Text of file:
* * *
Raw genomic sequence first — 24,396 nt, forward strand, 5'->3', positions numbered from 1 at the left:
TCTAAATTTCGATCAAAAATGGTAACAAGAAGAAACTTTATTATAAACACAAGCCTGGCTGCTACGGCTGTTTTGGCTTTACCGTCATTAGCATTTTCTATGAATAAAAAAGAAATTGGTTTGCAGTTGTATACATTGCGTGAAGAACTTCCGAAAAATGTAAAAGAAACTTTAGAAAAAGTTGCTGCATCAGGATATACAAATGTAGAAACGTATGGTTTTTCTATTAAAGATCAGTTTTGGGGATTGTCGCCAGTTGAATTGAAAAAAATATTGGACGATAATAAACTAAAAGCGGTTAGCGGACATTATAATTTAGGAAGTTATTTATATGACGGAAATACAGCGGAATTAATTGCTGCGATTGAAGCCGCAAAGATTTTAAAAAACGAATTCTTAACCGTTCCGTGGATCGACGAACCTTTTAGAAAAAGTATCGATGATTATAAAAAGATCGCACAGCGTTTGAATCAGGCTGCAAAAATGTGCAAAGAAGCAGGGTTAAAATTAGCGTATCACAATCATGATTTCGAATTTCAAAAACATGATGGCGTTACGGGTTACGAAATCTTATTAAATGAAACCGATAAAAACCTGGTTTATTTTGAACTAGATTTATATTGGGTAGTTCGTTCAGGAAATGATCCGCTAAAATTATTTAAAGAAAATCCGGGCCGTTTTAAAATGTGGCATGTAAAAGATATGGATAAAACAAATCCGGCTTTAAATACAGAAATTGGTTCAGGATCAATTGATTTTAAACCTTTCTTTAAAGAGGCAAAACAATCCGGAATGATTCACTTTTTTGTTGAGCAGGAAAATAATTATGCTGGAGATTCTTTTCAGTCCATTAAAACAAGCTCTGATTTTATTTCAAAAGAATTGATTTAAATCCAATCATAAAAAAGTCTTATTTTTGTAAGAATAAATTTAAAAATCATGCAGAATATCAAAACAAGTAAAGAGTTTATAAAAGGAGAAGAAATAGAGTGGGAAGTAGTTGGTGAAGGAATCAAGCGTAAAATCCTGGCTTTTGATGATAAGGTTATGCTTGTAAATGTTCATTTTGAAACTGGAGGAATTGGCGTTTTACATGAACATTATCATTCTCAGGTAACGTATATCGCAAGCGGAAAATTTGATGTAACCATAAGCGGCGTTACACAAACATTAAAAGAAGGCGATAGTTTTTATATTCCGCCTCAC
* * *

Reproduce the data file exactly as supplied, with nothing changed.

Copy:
Raw genomic sequence first — 24,396 nt, forward strand, 5'->3', positions numbered from 1 at the left:
TCTAAATTTCGATCAAAAATGGTAACAAGAAGAAACTTTATTATAAACACAAGCCTGGCTGCTACGGCTGTTTTGGCTTTACCGTCATTAGCATTTTCTATGAATAAAAAAGAAATTGGTTTGCAGTTGTATACATTGCGTGAAGAACTTCCGAAAAATGTAAAAGAAACTTTAGAAAAAGTTGCTGCATCAGGATATACAAATGTAGAAACGTATGGTTTTTCTATTAAAGATCAGTTTTGGGGATTGTCGCCAGTTGAATTGAAAAAAATATTGGACGATAATAAACTAAAAGCGGTTAGCGGACATTATAATTTAGGAAGTTATTTATATGACGGAAATACAGCGGAATTAATTGCTGCGATTGAAGCCGCAAAGATTTTAAAAAACGAATTCTTAACCGTTCCGTGGATCGACGAACCTTTTAGAAAAAGTATCGATGATTATAAAAAGATCGCACAGCGTTTGAATCAGGCTGCAAAAATGTGCAAAGAAGCAGGGTTAAAATTAGCGTATCACAATCATGATTTCGAATTTCAAAAACATGATGGCGTTACGGGTTACGAAATCTTATTAAATGAAACCGATAAAAACCTGGTTTATTTTGAACTAGATTTATATTGGGTAGTTCGTTCAGGAAATGATCCGCTAAAATTATTTAAAGAAAATCCGGGCCGTTTTAAAATGTGGCATGTAAAAGATATGGATAAAACAAATCCGGCTTTAAATACAGAAATTGGTTCAGGATCAATTGATTTTAAACCTTTCTTTAAAGAGGCAAAACAATCCGGAATGATTCACTTTTTTGTTGAGCAGGAAAATAATTATGCTGGAGATTCTTTTCAGTCCATTAAAACAAGCTCTGATTTTATTTCAAAAGAATTGATTTAAATCCAATCATAAAAAAGTCTTATTTTTGTAAGAATAAATTTAAAAATCATGCAGAATATCAAAACAAGTAAAGAGTTTATAAAAGGAGAAGAAATAGAGTGGGAAGTAGTTGGTGAAGGAATCAAGCGTAAAATCCTGGCTTTTGATGATAAGGTTATGCTTGTAAATGTTCATTTTGAAACTGGAGGAATTGGCGTTTTACATGAACATTATCATTCTCAGGTAACGTATATCGCAAGCGGAAAATTTGATGTAACCATAAGCGGCGTTACACAAACATTAAAAGAAGGCGATAGTTTTTATATTCCGCCTCAC